Solutions of ca. 0.12 m (4 wt%) maltose (D-glucopyranosyl-α-1,4-D-glucopyranoside) and solutions of trehalose at the same concentration were prepared by placing 8 molecules uniformly spaced about the origin, and combining with 3648 TIP3P waters. For each disaccharide, five replicate solutions were made, with random rotations and small random displacements used to generate five unique starting conditions. Each was simulated for 1 ns under NPT conditions; the volume for the NVT simulations was computed as the average over the last 500 ps from all five replicates for each disaccharide. A stored coordinate set which best matched the chosen volume was chosen from the last 500 ps of each replicate, and each was then simulated for 12.5 ns under NVT conditions. For the maltose replicates, 3 of the 8 molecules were assigned α anomeric conformations, and the other 5 were assigned β conformations. Coordinate sets were saved every 0.25 ps for these simulations to improve the accuracy of the short time behavior of the correlation functions used to compute rotational relaxation. The last 12 ns of each simulation were used for analysis, and standard error estimates were calculated over the five replicates. These simulations were also used for hydration shell analysis for these two disaccharides, which counted water O atoms within a shell thickness from any sugar atom ().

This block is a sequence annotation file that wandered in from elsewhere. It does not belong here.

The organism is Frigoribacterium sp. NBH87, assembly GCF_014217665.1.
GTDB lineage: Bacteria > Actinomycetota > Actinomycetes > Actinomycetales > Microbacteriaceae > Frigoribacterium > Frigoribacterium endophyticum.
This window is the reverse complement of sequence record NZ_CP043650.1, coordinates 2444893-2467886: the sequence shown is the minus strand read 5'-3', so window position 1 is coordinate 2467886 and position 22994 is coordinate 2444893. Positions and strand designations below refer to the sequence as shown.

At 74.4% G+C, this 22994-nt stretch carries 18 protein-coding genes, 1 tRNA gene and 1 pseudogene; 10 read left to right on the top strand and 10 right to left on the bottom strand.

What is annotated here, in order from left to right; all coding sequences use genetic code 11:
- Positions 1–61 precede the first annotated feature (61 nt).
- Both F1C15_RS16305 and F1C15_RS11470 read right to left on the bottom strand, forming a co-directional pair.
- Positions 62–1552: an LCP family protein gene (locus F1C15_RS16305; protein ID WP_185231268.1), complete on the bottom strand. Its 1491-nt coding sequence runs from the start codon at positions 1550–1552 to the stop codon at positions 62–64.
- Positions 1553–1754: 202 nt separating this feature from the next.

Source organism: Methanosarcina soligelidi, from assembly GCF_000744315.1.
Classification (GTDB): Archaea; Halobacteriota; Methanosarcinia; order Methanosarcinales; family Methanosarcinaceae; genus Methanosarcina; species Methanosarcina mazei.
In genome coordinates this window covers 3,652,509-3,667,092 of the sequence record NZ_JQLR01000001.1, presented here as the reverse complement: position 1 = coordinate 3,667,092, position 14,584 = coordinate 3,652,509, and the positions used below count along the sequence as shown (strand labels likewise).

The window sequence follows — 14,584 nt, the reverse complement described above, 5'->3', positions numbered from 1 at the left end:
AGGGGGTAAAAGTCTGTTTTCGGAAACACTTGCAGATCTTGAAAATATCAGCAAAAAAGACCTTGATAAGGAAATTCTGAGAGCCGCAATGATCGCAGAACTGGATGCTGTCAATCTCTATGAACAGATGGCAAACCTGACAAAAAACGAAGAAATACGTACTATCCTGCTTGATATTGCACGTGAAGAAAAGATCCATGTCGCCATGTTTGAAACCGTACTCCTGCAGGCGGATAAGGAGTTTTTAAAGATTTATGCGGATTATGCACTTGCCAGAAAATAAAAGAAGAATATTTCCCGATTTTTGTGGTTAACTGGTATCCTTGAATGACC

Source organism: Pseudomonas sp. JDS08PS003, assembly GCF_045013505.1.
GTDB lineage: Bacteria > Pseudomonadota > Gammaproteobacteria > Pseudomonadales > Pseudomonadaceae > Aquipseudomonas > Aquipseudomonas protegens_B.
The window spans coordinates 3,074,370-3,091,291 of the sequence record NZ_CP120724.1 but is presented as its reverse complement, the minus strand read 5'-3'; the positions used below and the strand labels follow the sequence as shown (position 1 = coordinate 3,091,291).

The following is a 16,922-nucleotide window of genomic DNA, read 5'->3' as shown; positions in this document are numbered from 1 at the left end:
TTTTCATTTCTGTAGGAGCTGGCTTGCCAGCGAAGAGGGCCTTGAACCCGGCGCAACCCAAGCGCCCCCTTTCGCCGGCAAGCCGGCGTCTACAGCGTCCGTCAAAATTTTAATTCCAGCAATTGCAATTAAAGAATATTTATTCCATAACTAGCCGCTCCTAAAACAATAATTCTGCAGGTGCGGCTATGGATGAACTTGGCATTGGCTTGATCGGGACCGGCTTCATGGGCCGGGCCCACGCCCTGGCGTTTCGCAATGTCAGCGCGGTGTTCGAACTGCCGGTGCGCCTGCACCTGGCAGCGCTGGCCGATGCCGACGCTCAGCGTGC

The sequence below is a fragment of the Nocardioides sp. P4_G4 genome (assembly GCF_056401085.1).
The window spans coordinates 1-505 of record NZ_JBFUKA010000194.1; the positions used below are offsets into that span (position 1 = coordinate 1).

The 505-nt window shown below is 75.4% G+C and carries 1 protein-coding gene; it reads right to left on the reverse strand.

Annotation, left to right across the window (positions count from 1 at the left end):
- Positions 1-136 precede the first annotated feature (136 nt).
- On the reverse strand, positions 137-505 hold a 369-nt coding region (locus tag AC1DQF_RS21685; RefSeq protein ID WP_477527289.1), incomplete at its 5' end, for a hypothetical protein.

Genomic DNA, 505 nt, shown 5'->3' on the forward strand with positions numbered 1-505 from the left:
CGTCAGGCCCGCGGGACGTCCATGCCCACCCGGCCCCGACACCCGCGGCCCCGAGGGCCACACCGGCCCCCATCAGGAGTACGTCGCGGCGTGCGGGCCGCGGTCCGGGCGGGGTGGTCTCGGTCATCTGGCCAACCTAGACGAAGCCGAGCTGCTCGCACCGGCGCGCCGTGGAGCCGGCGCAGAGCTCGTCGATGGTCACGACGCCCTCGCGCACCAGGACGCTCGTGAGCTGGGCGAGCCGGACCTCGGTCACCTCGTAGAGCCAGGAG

Number of watersa as a function of shell thickness for maltose and trehalose.